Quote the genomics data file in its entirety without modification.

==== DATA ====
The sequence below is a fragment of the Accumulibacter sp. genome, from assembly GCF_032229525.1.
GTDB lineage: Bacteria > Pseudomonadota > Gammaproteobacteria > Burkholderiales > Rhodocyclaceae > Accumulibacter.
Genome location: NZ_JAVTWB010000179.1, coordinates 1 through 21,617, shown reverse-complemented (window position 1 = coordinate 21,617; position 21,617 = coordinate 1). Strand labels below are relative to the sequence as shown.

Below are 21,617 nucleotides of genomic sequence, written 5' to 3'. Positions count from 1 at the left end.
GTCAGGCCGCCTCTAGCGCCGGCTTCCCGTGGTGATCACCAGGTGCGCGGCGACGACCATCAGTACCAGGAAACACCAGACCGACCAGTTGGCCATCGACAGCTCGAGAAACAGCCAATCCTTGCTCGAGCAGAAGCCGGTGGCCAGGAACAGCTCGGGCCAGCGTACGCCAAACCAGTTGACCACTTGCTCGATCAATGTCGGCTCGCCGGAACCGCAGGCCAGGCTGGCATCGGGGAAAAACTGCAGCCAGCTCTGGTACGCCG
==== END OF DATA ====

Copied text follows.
The sequence below is a fragment of the Accumulibacter sp. genome, from assembly GCF_032229525.1.
GTDB lineage: Bacteria > Pseudomonadota > Gammaproteobacteria > Burkholderiales > Rhodocyclaceae > Accumulibacter.
Genome location: NZ_JAVTWB010000179.1, coordinates 1 through 21,617, shown reverse-complemented (window position 1 = coordinate 21,617; position 21,617 = coordinate 1). Strand labels below are relative to the sequence as shown.

Below are 21,617 nucleotides of genomic sequence, written 5' to 3'. Positions count from 1 at the left end.
GTCAGGCCGCCTCTAGCGCCGGCTTCCCGTGGTGATCACCAGGTGCGCGGCGACGACCATCAGTACCAGGAAACACCAGACCGACCAGTTGGCCATCGACAGCTCGAGAAACAGCCAATCCTTGCTCGAGCAGAAGCCGGTGGCCAGGAACAGCTCGGGCCAGCGTACGCCAAACCAGTTGACCACTTGCTCGATCAATGTCGGCTCGCCGGAACCGCAGGCCAGGCTGGCATCGGGGAAAAACTGCAGCCAGCTCTGGTACGCCG